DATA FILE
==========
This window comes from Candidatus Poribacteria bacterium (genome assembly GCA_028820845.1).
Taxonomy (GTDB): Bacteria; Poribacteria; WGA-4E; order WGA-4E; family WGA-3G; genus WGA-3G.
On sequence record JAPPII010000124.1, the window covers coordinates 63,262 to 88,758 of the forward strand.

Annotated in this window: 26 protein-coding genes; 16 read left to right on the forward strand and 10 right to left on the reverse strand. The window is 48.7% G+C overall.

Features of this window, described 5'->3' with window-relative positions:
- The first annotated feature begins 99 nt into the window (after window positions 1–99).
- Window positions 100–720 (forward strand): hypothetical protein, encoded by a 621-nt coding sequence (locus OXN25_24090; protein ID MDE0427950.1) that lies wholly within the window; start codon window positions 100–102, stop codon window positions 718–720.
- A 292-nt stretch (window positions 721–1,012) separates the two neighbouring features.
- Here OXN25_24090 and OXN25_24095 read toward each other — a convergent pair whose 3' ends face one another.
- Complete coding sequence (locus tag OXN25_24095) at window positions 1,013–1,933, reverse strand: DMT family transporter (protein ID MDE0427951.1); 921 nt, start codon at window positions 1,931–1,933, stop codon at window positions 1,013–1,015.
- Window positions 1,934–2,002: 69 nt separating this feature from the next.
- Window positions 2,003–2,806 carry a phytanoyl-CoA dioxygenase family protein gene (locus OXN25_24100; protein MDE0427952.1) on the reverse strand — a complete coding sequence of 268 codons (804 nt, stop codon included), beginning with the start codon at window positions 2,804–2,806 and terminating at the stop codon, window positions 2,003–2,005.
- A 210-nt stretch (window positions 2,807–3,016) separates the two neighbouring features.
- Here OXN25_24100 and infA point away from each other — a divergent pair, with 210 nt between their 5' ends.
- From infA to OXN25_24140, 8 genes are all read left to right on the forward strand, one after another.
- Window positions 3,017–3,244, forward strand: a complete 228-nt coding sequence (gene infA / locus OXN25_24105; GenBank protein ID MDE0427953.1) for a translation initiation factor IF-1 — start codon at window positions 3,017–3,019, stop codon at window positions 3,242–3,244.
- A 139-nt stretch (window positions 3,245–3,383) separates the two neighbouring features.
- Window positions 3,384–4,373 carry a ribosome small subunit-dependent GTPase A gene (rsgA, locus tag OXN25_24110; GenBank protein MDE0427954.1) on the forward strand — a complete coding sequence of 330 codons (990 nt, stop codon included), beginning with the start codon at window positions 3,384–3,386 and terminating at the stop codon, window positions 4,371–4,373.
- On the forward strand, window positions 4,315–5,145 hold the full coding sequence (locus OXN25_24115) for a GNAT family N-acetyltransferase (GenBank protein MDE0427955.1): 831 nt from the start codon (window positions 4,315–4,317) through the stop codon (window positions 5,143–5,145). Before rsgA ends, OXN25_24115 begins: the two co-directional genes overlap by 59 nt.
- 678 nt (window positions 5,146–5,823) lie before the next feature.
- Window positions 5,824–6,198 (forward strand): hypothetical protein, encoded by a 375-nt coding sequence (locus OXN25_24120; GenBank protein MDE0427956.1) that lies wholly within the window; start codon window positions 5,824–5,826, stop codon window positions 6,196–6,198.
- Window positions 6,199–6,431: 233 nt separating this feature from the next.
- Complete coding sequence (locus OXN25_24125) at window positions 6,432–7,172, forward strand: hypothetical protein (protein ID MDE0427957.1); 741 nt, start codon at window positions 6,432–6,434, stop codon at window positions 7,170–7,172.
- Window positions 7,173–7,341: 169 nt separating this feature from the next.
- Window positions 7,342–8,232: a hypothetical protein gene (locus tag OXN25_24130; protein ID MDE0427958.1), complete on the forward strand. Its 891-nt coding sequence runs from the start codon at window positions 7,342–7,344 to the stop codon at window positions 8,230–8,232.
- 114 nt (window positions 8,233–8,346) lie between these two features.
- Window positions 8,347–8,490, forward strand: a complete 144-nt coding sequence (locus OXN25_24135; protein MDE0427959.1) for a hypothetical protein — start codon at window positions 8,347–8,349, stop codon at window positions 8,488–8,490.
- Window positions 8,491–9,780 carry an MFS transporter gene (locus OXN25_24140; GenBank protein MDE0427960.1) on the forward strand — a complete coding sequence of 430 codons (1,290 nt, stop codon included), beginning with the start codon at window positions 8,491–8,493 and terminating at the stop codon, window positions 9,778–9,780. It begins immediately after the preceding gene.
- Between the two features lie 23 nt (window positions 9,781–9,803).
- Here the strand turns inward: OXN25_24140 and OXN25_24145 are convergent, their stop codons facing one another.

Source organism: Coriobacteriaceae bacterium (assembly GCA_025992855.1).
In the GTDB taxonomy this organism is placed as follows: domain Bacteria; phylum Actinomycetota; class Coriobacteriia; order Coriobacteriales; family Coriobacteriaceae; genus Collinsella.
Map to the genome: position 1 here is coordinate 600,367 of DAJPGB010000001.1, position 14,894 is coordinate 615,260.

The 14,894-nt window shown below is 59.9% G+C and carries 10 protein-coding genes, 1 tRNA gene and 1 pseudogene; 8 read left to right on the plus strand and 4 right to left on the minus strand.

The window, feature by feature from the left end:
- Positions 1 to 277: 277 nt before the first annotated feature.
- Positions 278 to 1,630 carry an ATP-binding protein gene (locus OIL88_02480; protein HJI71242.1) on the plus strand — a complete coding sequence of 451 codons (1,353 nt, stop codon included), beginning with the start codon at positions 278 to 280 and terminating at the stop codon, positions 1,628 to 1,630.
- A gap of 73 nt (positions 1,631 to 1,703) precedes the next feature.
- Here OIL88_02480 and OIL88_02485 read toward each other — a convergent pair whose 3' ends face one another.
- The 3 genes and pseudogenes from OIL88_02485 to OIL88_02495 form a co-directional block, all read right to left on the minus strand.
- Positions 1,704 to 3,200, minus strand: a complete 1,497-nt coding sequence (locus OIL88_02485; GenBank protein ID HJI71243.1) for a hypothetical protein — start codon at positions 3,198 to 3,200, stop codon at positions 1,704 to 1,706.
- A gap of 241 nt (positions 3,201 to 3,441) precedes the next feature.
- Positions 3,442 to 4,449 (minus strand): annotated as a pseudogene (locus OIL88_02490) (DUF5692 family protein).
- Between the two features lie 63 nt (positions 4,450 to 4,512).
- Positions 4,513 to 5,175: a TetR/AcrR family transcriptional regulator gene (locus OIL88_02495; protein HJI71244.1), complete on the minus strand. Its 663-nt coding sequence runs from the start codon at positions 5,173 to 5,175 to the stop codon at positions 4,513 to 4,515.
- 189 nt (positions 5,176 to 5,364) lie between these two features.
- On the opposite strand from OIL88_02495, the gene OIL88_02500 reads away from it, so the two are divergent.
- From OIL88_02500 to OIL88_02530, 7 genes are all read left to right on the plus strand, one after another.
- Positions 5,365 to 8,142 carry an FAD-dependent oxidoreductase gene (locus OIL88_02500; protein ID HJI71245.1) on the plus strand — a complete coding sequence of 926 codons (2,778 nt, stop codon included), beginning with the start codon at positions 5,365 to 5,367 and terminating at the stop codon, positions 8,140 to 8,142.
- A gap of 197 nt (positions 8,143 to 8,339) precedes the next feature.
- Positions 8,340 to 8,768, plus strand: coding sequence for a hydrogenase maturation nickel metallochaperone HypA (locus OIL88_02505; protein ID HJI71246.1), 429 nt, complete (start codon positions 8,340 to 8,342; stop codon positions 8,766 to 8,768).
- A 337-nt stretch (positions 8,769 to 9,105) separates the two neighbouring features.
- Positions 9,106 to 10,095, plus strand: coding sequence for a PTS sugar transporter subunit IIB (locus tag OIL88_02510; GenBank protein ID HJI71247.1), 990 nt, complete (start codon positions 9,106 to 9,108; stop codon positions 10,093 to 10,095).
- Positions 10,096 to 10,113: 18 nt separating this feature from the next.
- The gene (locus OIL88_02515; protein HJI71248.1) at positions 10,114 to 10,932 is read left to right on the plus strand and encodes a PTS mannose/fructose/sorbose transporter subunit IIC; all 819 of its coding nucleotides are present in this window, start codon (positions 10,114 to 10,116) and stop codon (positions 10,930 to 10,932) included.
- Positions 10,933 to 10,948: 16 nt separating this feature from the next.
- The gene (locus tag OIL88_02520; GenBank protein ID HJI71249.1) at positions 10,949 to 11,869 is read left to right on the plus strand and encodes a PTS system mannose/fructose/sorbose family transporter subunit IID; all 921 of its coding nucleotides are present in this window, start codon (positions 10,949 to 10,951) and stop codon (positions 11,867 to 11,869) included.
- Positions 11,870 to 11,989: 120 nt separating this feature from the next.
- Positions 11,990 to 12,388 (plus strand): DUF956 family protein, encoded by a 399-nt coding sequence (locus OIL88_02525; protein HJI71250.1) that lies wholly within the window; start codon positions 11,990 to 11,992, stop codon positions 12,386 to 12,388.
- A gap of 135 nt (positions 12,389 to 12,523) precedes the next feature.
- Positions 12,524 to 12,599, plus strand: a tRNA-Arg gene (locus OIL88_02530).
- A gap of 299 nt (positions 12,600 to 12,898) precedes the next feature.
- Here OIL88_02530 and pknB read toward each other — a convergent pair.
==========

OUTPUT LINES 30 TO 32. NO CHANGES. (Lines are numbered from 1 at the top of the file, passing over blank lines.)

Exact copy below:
- Here the strand turns inward: OXN25_24140 and OXN25_24145 are convergent, their stop codons facing one another.

Source organism: Coriobacteriaceae bacterium (assembly GCA_025992855.1).
In the GTDB taxonomy this organism is placed as follows: domain Bacteria; phylum Actinomycetota; class Coriobacteriia; order Coriobacteriales; family Coriobacteriaceae; genus Collinsella.